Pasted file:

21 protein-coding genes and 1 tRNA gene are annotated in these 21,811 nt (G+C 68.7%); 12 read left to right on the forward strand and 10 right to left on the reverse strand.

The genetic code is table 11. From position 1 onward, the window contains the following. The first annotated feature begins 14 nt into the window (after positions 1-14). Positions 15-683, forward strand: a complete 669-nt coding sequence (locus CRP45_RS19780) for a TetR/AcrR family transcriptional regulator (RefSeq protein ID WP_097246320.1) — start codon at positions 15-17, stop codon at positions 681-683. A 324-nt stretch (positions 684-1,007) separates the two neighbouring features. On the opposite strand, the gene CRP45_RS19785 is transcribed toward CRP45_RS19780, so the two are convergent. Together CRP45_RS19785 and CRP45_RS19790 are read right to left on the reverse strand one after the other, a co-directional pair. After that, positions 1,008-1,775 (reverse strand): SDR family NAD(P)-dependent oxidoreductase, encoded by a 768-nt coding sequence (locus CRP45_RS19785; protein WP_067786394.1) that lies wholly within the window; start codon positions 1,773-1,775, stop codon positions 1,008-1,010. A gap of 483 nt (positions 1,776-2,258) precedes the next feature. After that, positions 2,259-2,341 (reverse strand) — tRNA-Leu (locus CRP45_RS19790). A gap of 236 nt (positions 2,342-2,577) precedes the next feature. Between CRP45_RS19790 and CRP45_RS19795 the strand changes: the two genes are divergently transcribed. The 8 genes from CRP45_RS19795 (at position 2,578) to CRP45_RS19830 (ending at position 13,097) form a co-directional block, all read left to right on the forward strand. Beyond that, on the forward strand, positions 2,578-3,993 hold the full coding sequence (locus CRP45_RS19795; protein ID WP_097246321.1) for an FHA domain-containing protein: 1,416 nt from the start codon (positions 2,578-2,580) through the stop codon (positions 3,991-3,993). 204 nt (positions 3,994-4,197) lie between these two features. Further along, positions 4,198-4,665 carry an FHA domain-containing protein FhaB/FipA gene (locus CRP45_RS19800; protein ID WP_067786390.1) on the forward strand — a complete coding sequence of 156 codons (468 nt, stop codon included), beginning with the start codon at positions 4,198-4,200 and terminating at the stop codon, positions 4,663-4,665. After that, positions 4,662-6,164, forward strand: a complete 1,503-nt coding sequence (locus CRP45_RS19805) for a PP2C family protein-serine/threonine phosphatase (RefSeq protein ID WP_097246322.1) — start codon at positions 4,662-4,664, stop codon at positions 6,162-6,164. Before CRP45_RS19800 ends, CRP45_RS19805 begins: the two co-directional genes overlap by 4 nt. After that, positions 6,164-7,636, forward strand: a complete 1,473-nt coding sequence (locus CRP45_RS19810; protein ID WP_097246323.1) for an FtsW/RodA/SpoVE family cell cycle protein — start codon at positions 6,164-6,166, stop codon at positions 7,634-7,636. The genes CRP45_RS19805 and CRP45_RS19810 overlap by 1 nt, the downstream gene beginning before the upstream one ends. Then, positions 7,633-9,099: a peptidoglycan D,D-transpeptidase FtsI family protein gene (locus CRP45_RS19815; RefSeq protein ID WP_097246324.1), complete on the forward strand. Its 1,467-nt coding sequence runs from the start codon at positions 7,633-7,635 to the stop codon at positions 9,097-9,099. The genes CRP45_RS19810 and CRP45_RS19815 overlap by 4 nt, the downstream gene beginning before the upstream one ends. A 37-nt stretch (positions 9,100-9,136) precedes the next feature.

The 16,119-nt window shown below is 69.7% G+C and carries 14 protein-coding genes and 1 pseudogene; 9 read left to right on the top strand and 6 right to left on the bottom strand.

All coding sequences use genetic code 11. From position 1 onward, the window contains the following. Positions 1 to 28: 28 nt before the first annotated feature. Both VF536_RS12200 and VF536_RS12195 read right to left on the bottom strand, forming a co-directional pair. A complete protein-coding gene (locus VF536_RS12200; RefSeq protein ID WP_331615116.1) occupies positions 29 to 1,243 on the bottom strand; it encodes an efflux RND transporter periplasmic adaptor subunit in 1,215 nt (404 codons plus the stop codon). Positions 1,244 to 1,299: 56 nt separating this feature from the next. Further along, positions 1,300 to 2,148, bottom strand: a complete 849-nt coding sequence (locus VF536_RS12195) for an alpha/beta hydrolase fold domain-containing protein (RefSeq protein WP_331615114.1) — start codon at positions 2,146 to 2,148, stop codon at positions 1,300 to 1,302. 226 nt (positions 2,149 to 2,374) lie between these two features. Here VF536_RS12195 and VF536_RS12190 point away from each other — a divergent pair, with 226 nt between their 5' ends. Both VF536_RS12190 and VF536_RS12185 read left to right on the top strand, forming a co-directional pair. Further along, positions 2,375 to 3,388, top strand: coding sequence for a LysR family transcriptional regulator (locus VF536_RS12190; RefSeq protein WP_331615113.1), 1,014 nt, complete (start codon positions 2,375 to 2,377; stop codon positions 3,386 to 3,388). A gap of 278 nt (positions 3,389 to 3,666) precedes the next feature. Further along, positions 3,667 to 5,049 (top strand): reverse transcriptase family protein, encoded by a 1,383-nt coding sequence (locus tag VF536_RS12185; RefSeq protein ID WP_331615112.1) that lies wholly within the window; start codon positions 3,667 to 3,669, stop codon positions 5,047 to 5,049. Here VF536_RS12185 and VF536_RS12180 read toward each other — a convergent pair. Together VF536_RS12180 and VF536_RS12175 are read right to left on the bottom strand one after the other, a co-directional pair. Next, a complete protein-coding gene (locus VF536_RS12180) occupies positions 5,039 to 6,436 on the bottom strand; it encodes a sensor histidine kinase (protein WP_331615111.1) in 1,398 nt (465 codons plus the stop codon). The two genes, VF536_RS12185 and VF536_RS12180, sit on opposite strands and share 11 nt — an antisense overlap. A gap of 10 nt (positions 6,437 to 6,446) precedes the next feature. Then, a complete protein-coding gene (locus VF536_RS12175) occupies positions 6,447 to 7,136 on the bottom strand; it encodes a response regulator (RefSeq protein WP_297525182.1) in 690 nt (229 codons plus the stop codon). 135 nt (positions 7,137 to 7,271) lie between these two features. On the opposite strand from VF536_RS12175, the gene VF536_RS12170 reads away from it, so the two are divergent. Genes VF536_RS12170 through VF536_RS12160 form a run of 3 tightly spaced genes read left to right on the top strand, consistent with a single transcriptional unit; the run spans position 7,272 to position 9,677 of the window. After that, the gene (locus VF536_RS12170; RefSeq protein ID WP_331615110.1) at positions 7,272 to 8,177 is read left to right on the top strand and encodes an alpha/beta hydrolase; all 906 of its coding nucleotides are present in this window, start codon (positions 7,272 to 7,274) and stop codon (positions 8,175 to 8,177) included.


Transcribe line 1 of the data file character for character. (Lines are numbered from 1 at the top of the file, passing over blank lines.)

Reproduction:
21 protein-coding genes and 1 tRNA gene are annotated in these 21,811 nt (G+C 68.7%); 12 read left to right on the forward strand and 10 right to left on the reverse strand.